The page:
Export Knowhow

DDP versus DAP: A definition of terms

If you sell your goods to foreign countries through e-commerce, you will definitely come up against the Incoterms DDAP and DAP . What do they mean and what are the pros and cons? What do Swiss online retailers need to know?

DDP or DAP? What do Swiss online retailers need to know?
DDP or DAP? What do Swiss online retailers need to know?

In international trade, Incoterms define the rules of the game, as well as the payment and delivery modalities in international business. Eleven different terms are defined in the currently valid Incoterms 2020. However, only two Incoterms are important for e-commerce: DDP and DAP. Read on for a definition of the terms:

DAP stands for “Delivery at Place”: What does that mean exactly?

If a delivery is sent on a DAP basis, the seller is responsible for the delivery of the goods including transport costs to the named destination on the buyer’s premises. The costs for carrying out all the necessary import formalities are expressly excluded. These costs are borne by the buyer, meaning that all duties incurred when importing to the country of destination must be paid by the buyer or the recipient.

How to make your customers happy

What are the consequences for foreign customers? If VAT and/or customs exceed the exemption limits, all duties must be paid on the doorstep upon receipt of the consignment. If the recipient is not present at the time of delivery or the outstanding amount cannot be paid, a collection invitation will be left for the consignment.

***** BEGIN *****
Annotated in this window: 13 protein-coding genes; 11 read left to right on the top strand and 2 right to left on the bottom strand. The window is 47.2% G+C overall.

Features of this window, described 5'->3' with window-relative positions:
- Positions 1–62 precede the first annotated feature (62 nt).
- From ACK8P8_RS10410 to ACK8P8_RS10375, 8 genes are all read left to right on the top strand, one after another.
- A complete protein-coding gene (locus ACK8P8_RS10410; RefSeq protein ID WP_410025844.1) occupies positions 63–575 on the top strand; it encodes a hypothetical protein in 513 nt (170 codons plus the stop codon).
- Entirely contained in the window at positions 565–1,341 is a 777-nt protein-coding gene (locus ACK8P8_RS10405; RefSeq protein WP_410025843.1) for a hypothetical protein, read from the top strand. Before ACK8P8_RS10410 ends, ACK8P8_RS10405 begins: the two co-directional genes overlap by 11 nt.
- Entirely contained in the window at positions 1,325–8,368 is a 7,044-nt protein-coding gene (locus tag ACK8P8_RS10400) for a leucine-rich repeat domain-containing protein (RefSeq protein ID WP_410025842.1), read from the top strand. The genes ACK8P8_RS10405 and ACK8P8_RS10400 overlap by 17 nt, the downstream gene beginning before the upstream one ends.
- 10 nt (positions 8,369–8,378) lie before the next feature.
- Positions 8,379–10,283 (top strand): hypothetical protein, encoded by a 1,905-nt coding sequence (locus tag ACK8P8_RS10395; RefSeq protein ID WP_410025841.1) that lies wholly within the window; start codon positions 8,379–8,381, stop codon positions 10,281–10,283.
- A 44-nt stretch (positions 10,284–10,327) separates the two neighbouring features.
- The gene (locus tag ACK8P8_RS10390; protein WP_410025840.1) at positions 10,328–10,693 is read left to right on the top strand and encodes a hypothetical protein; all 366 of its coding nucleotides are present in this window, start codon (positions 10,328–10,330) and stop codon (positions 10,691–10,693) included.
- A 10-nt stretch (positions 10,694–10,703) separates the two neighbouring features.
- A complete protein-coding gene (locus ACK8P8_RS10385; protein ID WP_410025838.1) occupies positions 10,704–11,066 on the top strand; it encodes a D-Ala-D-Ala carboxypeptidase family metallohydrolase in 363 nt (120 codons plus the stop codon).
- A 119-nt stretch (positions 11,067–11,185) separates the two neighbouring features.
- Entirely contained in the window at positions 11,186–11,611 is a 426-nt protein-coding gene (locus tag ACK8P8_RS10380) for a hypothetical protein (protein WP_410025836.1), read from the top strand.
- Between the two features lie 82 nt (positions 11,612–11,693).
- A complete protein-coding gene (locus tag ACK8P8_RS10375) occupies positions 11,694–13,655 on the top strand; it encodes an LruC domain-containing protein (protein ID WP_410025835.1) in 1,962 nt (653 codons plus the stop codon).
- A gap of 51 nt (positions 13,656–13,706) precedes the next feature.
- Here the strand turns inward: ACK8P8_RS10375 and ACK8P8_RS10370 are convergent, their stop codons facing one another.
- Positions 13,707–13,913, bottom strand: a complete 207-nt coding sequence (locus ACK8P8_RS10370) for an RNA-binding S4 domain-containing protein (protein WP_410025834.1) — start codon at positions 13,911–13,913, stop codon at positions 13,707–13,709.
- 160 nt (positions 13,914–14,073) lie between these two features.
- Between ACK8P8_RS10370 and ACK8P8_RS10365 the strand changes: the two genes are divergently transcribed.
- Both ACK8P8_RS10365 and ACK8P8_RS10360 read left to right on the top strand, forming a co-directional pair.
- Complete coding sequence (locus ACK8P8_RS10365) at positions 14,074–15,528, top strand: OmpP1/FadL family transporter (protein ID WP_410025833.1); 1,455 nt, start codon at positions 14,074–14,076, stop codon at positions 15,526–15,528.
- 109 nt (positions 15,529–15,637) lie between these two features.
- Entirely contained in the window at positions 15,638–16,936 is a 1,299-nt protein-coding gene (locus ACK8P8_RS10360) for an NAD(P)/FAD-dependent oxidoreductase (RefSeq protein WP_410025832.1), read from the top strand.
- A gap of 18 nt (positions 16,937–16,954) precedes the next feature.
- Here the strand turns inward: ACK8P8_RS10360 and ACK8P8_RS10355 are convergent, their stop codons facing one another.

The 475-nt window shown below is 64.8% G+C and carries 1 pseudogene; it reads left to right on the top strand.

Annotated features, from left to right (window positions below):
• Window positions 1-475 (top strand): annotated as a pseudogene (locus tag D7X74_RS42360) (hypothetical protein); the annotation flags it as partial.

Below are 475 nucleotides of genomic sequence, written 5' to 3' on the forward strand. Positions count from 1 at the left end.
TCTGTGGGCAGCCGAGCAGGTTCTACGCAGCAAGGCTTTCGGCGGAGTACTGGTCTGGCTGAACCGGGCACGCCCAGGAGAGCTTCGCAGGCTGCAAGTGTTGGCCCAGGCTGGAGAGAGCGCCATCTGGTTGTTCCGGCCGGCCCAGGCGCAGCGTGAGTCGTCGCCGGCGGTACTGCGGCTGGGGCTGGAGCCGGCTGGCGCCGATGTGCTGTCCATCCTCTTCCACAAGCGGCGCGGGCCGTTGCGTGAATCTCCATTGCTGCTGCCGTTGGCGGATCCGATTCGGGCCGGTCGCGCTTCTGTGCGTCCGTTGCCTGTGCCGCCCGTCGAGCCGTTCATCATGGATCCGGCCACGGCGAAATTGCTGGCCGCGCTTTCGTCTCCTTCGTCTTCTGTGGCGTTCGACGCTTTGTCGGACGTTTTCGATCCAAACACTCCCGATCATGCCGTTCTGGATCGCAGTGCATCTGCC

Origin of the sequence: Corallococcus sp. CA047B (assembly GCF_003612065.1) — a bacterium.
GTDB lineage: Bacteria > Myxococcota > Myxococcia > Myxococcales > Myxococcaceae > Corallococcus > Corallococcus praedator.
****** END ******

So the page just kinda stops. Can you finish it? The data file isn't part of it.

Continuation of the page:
Please note: If you deliver your goods DAP and do not communicate this clearly when the order is placed in the online shop, the resulting customs duties may irritate your foreign customers.

DDP - Delivered Duty Paid: the seller bears the costs.

If the good are delivered on a DDP (Delivered Duty Paid ) basis, the seller must deliver the goods at their own expense and risk, to a destination in the import country, taking care of all formalities and paying all import duties in addition to all costs. DDP is essentially same as DAP with additional customs and taxation procedures.

What does this mean for customers abroad? The buyer no longer incurs any costs on receipt; the goods are delivered as if they were a national consignment. With this option, the consignor has the goods cleared in the EU by a partner such as Asendia. After that, no further customs duties or value added tax must be paid.

Tapping new markets with e-commerce

Do you want to grow beyond Switzerland? At Switzerland Global Enterprise, we support you with specific information, professional advice and a global network of experts. Contact our consultant, Philip Morger, for tips on all aspects of e-commerce and internationalization.


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